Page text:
by Cathy Resmer
Here's a story from today's Washington Post about Michael Hiltzik, a Pulitzer Prize winning columnist and blogger for the LA Times. Howard Kurtz writes that Hiltzik's blog was suspended when editors discovered that he had been posting comments to other blogs using fake names.
Hiltzik has apparently been sniping at conservative bloggers like Hugh Hewitt anonymously, and the LAT says that's a violation of its policy for reporters and editors to "identify themselves when dealing with the public." They're investigating the matter.
Hiltzik hasn't denied that he's been an anonymous troll. Before the editors suspended his blog, he wrote a response to one of the convervatives who complained about him:
"This is amusing, because most of the comments posted on his websiteare anonymous or pseudonymous. . . . Anonymity for commenters is afeature of his blog, as it is of mine. It's a feature that he canwithdraw from his public any time he wishes. He has chosen to do thatin one case only, and we might properly ask why. The answer is thathe's ticked off that someone would disagree with him."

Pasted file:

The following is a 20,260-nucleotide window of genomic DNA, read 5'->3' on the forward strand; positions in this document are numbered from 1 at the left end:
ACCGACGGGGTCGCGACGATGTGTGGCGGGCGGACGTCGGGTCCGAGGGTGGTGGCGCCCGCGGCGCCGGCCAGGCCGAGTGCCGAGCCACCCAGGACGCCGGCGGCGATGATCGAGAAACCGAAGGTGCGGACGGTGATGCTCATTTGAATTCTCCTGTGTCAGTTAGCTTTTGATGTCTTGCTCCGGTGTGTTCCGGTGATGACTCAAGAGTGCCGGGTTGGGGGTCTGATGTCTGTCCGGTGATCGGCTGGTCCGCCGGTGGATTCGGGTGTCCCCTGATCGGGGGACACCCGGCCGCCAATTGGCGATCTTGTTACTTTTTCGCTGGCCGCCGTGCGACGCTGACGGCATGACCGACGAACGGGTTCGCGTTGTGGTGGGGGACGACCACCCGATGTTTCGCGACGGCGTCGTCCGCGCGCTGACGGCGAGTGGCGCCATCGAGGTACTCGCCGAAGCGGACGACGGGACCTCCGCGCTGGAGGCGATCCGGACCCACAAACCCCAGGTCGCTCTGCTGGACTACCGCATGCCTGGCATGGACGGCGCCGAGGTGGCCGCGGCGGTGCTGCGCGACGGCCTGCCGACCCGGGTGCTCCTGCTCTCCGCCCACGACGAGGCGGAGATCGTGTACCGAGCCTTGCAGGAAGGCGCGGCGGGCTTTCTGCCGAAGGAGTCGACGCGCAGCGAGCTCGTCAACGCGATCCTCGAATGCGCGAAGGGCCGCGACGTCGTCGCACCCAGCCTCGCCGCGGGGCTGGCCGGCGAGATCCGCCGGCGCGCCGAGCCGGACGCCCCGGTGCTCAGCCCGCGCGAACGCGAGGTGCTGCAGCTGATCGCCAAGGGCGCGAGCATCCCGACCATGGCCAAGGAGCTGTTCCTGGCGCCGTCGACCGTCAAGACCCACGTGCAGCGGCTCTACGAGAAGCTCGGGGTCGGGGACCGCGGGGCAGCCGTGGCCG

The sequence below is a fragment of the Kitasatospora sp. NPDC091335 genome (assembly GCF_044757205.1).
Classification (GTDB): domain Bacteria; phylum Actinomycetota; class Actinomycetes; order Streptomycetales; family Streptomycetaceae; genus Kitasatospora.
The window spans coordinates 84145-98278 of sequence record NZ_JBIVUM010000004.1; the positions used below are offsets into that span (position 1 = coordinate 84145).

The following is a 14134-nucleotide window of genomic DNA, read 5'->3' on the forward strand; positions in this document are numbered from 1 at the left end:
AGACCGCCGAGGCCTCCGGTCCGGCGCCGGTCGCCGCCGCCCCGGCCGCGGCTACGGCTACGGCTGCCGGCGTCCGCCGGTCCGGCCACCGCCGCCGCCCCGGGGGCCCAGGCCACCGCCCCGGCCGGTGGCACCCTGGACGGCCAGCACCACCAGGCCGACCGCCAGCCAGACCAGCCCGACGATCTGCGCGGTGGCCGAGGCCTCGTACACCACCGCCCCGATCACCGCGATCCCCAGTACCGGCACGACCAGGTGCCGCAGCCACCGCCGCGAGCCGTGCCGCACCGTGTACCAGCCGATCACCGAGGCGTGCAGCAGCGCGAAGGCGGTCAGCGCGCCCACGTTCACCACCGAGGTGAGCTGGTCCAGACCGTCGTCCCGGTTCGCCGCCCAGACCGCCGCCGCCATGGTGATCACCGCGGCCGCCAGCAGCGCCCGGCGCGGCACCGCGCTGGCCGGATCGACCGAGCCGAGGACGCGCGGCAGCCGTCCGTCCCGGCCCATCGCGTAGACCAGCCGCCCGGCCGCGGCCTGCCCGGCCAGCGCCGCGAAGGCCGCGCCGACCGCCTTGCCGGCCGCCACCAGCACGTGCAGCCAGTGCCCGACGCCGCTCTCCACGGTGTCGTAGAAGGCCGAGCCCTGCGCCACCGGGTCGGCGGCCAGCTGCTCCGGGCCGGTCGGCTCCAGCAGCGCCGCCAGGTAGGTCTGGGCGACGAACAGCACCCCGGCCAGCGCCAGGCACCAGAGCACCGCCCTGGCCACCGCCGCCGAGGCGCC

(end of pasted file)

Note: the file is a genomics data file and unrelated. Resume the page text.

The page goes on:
Well, maybe. But my gut reaction to this is that he shouldn't have been commenting anonymously. Anonymous commenters get to side-step responsibility for their remarks, and generally tend to dillute the conversation. People feel much freer to unleash their spiteful sides anonymously, and that's not really productive. Look no further than this thread about that Explore New England blogger plagiarist for evidence. I say responsible bloggers and journalists need to set high standards for themselves if they want to be taken seriously as sources of reliable information.